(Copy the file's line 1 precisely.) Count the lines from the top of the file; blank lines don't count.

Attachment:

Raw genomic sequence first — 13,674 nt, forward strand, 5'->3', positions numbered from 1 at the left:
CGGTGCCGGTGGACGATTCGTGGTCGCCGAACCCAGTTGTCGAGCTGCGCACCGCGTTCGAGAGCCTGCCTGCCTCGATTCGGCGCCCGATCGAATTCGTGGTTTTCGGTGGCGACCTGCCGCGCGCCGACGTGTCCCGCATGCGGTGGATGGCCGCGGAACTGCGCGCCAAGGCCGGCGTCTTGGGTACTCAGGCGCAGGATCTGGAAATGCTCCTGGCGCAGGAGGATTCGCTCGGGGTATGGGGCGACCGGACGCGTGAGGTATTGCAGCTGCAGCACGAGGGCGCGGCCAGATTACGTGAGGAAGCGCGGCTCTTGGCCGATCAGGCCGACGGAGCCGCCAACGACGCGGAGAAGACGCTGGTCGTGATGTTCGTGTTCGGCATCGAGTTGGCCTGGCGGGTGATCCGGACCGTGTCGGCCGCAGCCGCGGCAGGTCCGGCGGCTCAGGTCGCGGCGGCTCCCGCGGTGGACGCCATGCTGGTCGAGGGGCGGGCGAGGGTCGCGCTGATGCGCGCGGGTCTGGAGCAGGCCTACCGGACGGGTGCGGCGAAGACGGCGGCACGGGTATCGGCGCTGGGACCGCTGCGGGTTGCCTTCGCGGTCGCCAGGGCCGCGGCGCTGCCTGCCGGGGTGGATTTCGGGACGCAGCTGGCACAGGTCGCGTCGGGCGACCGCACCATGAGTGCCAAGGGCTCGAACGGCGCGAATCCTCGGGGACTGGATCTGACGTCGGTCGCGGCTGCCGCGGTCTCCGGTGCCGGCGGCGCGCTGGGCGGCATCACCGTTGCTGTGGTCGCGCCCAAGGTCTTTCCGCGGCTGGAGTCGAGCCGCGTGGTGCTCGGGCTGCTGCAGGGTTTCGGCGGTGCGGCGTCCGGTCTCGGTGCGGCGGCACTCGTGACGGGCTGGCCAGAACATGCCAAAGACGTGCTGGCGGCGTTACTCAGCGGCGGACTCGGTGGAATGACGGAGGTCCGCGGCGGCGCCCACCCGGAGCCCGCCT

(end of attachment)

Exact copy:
Raw genomic sequence first — 13,674 nt, forward strand, 5'->3', positions numbered from 1 at the left: